The Proposed Crossrail Route (tunnels in red)
Well, the banking crisis is strongly starting to make itself felt in the selondon area now. This week, various blogs (including london reconnections and 853), have covered a recent commons debate that was secured by nick raynsford, and rather defensively fielded by the new minister for transport, theresa villiers (a tory i think). The debate was on the future of crossrail in woolwich specifically and possibly selondon as a whole, and it’s not looking good. The inclusion of Woolwich in the scheme was originally achieved on the back of a 2008 assurance by Berkeley Homes to pay £150 million for the station, which helped the public by reducing government spending on getting the line from Canary Wharf to Abbey Wood. Now it seems that Berkeley Homes are struggling to meet their commitments, because of the banks, and the Government look likely to use this to justify the dropping of the woolwich terminal or the entire selondon spur from the programme.
Obviously people can still get to East London and the City via the wonderful new DLR line from Woolwich Arsenal Station, and Villiers made a point of this, but Raynsford then pointed out that instead of the 2.4 million predicted journeys in year one of woolwich DLR, there were actually 5 million through this station; anyone who uses it in the rush hour will know that overcrowding is a problem. Furthermore, Crossrail would have been really good for links with other parts of London (see map), and would have been a much more popular and clean connection with our neighbours in the east than the proposed thames gateway bridge would have been.
Villiers closed the debate by washing her hands of Berkeley Homes, whilst saying that she would try to help Greenwich Council and other ‘interested parties’ to try to help Berkeley:
I know that Greenwich council is actively engaged in the issues that we have discussed this evening. It is now important for all of us who care about Crossrail to assess thoroughly the possible alternative funding sources that could be available between the interested parties if Berkeley Homes does not step up to the plate and deliver what it promised. Therefore, while I cannot promise additional funding from the Department and the taxpayer, we do stand ready to try to help the interested parties find a solution to enable Woolwich station to go ahead. The right hon. Gentleman can have my absolute assurance on that.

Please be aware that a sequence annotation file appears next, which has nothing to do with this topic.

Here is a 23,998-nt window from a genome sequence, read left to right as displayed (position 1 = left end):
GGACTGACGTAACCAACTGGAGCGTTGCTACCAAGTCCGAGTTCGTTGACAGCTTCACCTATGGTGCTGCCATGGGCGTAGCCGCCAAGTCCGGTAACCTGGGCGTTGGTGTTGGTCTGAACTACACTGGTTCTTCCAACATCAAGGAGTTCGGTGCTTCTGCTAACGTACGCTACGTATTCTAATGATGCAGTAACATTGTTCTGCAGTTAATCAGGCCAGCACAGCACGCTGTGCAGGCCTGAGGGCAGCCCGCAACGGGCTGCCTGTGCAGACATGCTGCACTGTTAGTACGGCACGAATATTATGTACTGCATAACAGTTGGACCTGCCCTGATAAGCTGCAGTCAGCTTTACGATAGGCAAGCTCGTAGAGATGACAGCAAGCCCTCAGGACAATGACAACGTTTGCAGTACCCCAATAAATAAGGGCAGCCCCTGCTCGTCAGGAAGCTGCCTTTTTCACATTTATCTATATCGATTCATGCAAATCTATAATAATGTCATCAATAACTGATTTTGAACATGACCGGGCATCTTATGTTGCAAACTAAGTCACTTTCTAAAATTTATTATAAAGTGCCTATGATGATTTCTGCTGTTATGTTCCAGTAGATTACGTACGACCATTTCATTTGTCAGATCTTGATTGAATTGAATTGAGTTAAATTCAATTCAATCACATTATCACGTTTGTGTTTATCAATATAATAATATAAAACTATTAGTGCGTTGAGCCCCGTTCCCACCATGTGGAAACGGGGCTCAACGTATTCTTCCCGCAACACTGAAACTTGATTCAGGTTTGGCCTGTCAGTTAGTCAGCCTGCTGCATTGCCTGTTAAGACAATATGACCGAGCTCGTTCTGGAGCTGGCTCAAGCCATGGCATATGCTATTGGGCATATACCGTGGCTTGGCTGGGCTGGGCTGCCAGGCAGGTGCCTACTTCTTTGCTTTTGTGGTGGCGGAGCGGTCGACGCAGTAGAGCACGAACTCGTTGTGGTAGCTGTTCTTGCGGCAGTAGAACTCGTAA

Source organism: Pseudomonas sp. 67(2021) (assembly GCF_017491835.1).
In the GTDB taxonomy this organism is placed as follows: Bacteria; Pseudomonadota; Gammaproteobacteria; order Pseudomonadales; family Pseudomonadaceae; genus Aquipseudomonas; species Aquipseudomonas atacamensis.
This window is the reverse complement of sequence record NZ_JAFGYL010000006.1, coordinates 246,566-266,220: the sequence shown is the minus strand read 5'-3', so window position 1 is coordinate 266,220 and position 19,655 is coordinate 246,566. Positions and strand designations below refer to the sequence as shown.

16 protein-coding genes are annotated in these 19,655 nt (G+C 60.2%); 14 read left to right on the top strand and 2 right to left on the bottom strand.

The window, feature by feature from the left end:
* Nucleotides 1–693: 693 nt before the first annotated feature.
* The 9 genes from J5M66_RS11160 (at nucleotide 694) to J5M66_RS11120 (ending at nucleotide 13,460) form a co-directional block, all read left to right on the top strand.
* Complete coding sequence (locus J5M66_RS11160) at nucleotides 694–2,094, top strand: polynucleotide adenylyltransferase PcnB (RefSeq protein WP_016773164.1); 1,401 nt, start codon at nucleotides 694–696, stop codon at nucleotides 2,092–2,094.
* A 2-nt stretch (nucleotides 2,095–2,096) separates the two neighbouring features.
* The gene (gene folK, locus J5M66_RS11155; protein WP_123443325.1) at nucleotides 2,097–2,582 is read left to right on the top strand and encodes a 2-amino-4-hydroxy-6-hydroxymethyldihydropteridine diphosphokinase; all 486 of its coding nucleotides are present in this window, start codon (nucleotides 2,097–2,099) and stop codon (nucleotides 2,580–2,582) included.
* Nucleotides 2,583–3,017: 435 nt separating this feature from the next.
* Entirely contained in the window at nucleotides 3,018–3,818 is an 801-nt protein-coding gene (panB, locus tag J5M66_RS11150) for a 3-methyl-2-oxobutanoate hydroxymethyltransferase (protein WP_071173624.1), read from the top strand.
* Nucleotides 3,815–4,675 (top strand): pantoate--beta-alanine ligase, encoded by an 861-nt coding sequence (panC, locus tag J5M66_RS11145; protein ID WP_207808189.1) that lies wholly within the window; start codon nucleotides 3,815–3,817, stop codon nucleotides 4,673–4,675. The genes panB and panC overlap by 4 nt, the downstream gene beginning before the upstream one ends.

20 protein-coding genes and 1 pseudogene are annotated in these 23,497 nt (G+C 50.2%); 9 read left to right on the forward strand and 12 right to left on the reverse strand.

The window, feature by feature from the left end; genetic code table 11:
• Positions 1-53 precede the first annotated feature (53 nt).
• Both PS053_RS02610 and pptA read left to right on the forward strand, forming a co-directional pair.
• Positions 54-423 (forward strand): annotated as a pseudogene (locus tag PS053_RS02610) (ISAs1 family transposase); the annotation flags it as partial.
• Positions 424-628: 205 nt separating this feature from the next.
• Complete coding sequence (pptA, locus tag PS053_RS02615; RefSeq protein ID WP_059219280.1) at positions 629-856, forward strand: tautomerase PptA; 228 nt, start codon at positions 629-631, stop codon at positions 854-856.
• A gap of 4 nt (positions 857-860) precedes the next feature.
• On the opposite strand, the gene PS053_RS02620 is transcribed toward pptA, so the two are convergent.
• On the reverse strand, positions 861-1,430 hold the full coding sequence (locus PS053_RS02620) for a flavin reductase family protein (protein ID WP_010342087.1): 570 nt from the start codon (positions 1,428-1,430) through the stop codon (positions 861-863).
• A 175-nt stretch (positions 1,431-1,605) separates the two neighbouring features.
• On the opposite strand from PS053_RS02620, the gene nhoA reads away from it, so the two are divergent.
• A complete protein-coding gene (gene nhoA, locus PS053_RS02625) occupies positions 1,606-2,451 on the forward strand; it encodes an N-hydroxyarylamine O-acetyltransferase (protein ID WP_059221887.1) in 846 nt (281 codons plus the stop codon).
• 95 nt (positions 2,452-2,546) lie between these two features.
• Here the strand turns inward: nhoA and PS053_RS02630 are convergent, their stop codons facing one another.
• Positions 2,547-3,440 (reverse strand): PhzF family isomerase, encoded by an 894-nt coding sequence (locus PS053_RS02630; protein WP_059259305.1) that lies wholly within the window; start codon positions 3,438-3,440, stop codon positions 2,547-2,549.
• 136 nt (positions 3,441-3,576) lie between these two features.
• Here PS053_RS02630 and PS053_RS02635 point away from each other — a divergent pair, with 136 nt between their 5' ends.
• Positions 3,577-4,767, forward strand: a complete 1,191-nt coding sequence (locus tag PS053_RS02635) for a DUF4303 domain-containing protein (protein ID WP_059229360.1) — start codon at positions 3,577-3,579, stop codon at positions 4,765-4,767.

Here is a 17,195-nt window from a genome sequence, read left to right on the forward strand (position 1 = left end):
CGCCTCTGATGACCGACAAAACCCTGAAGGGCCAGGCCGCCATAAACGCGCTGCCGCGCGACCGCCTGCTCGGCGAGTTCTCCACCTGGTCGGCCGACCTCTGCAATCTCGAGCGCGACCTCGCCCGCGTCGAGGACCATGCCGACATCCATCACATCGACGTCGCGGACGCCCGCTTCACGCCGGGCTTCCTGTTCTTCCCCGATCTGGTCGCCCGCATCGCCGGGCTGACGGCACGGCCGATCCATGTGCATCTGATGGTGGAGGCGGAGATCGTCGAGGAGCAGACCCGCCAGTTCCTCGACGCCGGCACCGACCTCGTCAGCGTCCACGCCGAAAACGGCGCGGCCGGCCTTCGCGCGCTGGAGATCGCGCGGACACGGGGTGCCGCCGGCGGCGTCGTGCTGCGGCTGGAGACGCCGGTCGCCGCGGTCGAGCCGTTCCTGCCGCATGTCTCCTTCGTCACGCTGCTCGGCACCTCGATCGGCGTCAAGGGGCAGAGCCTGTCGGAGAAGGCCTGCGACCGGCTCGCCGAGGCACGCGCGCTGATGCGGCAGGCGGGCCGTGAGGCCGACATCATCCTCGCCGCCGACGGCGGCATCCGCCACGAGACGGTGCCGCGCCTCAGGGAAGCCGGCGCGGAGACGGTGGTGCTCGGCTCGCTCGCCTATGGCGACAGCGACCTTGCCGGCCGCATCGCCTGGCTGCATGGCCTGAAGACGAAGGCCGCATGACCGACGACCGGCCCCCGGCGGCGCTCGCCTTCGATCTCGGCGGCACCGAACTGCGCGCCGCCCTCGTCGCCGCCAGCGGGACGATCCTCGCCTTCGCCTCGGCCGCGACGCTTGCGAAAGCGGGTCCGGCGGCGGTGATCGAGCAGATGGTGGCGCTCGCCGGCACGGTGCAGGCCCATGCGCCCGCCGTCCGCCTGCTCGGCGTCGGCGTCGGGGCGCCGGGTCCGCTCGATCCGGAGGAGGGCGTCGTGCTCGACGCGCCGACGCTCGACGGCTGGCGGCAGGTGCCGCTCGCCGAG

Who these ‘interested parties’ are I’m not sure, I suppose I am, but i’m not really in a position to lend Berkeley 150 million, and I doubt if Greenwich Council are either. I hope that Canary Wharf (who are also paying for their station) consider standing Berkeley the cash, considering the massive profits currently enjoyed there, might they be persuaded?
… I fear that if Woolwich goes, the entire selondon spur will be sacrificed.
Don’t worry though, Villiers offered this by way of consolation:
…it is worth noting that several important programmes in recent years have benefited his [nick raynsford’s] constituency, such as the refurbishment of the East London line as part of the London overground network [hmm, brockley isn’t in raynsford’s constutuency], new interchanges with the tube and bus networks [the dome?], and the extension of the docklands light railway [yes, it’s brilliant, but overcrowded at times].
She forgot to mention that the waterfront transit scheme has also been dropped…